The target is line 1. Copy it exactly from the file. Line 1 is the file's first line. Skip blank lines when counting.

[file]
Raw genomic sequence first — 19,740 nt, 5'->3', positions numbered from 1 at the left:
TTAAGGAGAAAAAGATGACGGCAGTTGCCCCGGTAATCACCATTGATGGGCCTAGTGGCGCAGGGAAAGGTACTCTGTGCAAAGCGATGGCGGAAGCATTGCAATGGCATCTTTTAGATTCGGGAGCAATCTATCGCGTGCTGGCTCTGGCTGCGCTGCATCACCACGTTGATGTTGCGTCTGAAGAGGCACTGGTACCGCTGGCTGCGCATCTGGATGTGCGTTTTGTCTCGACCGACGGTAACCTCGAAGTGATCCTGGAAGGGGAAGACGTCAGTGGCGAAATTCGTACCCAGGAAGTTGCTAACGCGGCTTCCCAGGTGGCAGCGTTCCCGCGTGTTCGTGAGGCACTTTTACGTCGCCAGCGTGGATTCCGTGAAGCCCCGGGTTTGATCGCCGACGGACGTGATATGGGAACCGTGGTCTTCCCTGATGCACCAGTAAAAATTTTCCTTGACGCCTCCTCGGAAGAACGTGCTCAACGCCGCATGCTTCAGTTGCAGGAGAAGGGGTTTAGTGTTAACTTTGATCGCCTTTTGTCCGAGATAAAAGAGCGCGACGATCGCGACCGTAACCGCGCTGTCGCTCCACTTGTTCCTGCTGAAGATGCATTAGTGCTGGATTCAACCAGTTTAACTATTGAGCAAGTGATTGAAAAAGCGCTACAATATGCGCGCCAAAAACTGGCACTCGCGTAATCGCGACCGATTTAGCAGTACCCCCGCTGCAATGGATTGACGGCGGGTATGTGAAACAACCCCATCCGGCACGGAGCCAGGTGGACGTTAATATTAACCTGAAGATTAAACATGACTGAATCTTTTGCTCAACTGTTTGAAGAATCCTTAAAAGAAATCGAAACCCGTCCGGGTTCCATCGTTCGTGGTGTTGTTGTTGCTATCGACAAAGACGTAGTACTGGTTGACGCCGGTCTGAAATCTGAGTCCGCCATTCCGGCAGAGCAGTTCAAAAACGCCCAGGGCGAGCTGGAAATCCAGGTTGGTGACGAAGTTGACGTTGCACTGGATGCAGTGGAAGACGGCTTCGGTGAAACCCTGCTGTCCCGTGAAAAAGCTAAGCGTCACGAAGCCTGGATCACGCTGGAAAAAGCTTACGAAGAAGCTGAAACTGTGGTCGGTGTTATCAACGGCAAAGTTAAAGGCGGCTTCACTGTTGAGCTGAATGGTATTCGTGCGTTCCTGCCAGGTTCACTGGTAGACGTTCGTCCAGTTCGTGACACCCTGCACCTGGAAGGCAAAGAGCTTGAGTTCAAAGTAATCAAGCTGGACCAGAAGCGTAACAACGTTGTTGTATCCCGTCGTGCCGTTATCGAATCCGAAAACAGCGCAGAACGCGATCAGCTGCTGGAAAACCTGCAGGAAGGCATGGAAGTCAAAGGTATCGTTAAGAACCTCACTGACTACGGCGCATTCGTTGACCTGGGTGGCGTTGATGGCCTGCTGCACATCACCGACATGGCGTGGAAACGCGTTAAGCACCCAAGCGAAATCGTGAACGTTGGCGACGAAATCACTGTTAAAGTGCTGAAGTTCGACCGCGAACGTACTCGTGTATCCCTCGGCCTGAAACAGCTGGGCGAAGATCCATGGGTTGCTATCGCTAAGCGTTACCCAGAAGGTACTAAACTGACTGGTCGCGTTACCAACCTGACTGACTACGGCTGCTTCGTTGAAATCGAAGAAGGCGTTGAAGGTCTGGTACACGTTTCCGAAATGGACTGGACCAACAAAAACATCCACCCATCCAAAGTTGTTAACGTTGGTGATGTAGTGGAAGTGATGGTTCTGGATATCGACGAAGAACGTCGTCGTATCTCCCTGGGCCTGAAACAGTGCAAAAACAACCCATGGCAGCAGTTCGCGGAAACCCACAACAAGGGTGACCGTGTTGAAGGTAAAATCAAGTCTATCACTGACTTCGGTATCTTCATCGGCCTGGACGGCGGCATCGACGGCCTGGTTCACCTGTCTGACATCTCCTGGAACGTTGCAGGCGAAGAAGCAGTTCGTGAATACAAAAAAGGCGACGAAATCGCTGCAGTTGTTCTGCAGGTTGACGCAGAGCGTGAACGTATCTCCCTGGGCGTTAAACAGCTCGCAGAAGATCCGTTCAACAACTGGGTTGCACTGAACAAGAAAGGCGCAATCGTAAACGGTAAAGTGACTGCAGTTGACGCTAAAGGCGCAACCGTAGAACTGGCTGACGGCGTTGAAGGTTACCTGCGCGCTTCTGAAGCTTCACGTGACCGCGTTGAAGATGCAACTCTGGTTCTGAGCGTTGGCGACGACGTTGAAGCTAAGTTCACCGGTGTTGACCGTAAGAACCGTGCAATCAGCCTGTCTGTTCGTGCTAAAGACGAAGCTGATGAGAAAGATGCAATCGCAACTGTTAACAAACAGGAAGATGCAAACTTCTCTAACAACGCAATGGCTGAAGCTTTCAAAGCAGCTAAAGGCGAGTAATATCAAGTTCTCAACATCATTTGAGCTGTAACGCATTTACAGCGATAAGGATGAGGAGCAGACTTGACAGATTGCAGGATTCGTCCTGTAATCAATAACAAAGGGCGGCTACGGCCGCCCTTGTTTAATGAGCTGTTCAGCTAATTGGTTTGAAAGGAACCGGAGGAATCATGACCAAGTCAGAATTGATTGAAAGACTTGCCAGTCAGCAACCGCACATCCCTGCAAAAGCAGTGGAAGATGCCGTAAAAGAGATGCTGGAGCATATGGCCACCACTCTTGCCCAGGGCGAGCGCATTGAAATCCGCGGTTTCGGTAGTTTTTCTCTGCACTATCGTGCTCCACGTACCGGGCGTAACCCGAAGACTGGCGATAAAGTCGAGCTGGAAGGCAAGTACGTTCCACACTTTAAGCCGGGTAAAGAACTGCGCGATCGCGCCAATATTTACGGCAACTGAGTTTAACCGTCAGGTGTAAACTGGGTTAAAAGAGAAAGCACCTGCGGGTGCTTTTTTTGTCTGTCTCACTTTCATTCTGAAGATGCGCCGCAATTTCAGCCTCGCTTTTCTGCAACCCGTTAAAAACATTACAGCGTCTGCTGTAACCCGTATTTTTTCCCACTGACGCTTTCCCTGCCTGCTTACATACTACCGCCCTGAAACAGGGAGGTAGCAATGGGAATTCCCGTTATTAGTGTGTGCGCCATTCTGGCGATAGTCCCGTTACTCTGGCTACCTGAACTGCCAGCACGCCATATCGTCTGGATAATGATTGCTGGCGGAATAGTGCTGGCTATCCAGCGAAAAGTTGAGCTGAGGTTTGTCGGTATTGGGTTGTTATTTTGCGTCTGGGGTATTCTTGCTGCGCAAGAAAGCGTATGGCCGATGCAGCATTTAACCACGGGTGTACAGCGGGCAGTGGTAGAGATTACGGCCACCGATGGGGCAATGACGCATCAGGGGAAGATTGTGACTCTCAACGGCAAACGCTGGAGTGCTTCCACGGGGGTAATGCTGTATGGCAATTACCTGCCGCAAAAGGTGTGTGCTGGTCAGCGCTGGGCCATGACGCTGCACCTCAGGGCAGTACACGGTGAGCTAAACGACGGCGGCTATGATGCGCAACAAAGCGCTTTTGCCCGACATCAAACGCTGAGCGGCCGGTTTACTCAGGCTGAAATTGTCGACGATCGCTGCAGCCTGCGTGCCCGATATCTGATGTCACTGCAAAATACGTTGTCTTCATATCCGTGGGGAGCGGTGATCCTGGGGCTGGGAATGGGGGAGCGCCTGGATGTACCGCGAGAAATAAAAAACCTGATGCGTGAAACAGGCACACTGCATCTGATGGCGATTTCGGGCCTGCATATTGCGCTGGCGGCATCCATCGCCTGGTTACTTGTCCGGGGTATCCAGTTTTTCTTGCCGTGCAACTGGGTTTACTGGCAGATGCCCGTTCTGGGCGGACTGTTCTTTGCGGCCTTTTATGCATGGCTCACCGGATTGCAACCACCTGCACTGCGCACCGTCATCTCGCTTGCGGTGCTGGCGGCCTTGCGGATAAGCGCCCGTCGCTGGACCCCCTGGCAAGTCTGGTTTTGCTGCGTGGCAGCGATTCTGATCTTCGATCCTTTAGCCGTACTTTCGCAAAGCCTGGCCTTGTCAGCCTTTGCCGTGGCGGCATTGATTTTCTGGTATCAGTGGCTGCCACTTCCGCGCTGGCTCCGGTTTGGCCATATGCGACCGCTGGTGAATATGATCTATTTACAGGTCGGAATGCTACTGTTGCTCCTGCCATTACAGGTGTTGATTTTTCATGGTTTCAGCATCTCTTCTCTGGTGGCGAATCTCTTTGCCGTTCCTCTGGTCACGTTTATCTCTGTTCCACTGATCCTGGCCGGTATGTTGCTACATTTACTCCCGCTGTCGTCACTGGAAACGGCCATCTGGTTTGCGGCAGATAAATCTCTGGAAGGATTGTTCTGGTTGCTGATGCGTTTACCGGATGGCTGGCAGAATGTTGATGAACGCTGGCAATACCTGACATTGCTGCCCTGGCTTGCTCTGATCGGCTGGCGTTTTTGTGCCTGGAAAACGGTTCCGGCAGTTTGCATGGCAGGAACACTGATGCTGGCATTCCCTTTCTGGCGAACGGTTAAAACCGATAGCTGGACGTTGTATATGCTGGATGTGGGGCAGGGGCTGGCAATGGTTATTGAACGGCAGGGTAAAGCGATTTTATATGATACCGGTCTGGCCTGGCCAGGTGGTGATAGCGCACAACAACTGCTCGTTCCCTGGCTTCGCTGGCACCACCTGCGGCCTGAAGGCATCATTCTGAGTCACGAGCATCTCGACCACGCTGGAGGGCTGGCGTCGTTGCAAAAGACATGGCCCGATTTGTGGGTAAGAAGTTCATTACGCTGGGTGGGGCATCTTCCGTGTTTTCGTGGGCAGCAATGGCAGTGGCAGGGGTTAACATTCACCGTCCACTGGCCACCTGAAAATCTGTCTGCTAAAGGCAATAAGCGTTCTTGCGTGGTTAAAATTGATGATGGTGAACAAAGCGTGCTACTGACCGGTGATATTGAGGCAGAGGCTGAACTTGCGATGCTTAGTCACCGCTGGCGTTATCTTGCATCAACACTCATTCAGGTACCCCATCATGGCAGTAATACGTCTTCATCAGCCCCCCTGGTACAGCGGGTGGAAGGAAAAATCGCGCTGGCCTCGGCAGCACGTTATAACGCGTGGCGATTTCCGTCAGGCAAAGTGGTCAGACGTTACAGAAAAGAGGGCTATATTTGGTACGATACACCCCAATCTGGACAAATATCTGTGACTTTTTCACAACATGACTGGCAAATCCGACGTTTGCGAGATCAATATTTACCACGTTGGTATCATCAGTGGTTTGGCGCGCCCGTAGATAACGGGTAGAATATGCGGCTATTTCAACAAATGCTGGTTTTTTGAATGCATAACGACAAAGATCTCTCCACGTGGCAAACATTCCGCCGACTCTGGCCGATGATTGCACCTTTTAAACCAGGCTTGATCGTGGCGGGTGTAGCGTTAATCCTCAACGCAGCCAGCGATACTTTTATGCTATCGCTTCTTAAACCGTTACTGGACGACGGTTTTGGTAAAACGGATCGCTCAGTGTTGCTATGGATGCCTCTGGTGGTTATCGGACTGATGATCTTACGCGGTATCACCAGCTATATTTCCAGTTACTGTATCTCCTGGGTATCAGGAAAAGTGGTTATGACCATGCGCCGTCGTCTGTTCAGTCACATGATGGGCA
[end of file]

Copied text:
Raw genomic sequence first — 19,740 nt, 5'->3', positions numbered from 1 at the left: